$200,000. I was “worth” $200,000 in college, give or take. It was more than I could have dreamed of. I didn’t come from a lot of money and I had no idea that I would get an opportunity like this one. Ironically, one full athletic scholarship later, with all costs covered, I felt empty. I felt discouraged and worthless. I felt like I had let my program, my coaches, and myself down. I felt like I was not deserving of that award, after the ups and downs of injuries, confidence dives, more injuries, and more blows to confidence. Why?
As a youth player, I had so much confidence in my abilities, my skill, and even my identity. I spent the majority of my time at fields by myself. I didn’t care what I missed out on because, like many of my fellow athletes, I believed it was my life. It was my hope and my future. Soccer was all I ever really knew and I was determined to not let anyone or anything get in my way. It sounds crazy, but I think I loved the game more than I loved myself.
As a college athlete, I rarely thought I was good enough, not only as a player but as a person. After I broke my leg, months before I left to play in college, I spiraled. I believed that I did not deserve to be playing at a D1 program. Even after the hours, days, and months I spent working on recovery, I could not get past the mental roadblocks I created for myself. For those four years, I put an extreme amount of pressure on myself to perform at the highest level. I knew $200,000 was not “average” or “ordinary”; it was unfamiliar and it was extraordinary. I kept punishing myself, thinking that I was only valuable if I could live up to the monetary value of my scholarship. I used to tell myself, “you can’t even do the one thing right that you have been doing right all your life.” If that persists for four years, you will start to truly believe you have failed.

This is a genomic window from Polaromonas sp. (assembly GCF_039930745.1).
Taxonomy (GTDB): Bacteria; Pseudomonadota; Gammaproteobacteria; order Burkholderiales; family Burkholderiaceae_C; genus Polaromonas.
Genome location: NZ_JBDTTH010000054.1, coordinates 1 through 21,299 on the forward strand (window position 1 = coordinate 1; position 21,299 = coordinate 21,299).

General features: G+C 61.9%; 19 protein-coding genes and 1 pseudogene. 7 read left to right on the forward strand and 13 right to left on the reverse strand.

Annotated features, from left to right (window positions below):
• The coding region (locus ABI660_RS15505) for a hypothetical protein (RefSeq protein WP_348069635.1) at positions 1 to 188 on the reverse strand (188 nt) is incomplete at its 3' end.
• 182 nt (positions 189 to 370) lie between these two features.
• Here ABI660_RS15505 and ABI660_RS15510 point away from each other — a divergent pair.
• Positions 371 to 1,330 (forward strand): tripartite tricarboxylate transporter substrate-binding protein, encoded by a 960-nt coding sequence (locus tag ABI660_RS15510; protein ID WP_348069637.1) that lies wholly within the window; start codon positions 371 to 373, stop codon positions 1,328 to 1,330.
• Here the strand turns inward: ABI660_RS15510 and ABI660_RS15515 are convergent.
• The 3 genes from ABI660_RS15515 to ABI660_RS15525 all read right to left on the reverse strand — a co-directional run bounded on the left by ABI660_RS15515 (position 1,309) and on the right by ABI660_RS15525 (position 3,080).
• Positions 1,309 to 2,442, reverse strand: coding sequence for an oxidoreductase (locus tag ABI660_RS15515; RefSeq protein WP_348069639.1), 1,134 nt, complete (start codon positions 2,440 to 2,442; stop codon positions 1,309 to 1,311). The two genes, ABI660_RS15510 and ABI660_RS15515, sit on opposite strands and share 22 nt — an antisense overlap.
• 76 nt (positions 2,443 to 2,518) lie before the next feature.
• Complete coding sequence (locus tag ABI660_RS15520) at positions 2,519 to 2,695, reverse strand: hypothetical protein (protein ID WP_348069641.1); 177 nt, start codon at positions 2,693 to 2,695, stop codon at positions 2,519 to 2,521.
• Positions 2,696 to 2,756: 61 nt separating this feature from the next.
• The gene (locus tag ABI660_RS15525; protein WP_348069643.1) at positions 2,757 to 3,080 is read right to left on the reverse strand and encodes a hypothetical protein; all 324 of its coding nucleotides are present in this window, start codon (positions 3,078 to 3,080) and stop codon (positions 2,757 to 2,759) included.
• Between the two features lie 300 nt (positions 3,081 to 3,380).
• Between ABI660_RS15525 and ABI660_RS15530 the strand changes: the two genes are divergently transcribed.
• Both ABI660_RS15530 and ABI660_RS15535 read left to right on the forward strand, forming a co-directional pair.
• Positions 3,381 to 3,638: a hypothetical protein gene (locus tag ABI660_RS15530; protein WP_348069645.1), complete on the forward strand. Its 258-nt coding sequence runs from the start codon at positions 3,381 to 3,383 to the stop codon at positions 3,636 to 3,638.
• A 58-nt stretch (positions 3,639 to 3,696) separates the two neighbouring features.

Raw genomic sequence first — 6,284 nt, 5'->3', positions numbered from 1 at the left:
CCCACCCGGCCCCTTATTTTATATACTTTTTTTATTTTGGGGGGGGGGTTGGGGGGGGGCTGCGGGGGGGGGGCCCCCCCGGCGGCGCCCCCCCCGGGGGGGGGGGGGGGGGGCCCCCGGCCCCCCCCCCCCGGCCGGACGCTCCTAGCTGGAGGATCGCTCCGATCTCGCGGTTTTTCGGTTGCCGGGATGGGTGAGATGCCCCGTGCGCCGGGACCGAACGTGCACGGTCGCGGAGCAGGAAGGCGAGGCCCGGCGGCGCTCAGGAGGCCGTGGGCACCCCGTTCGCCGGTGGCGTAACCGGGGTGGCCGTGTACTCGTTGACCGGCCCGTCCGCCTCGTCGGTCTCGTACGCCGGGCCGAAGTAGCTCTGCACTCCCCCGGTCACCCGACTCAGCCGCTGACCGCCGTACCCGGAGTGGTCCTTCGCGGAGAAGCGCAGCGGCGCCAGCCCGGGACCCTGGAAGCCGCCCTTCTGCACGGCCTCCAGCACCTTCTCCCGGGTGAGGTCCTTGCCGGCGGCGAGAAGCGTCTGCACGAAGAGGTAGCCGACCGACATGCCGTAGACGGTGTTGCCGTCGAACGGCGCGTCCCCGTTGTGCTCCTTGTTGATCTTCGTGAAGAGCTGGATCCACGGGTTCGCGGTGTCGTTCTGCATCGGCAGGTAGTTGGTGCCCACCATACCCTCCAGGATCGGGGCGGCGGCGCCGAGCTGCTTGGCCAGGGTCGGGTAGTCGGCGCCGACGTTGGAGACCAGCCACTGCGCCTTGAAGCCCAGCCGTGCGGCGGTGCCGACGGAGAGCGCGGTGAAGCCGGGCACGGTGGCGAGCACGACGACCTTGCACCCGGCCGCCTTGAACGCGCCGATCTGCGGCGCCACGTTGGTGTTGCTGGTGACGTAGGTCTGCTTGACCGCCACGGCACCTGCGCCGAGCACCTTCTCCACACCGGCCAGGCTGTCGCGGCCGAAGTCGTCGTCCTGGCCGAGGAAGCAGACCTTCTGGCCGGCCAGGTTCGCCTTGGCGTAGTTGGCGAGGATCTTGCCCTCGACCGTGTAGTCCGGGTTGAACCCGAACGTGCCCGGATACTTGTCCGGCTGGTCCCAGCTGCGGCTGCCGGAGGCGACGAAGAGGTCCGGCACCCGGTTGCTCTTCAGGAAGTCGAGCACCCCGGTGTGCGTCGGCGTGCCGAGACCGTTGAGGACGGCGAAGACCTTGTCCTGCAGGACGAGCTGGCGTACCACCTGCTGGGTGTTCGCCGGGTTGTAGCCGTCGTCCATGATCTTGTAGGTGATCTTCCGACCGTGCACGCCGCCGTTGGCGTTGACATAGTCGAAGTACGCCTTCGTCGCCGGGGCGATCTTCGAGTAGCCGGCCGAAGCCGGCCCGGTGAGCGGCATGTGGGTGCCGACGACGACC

I placed a dollar amount on my value as a person. The sad part is, I forgot, even after being reminded by others, that I had earned that scholarship through years of preparation, training, and perseverance. By the end of my career, I barely enjoyed kicking the ball anymore because I associated the soccer with failure.
I will say that I was so lucky that my support system at school was great. I had a strong team of coaches, advisors, and teammates. I had always hoped that someone would believe in me as my college coaches did. I owe all of my coaches, from the club to collegiate level, my career. Someday, I hope I can give back to them as they have provided for me!
We don’t ask you to take it easy on us because we can handle the pressure; we know we signed up for it. We do, however, ask that you show up for us, especially when we struggle to show up for ourselves. Your hope in us is what continues to inspire us.
Someone once told me that where we focus our thoughts is where we focus our lives. Belief and faith, in ourselves and others, is what keeps us strong and powerful.
Person first, athlete second.
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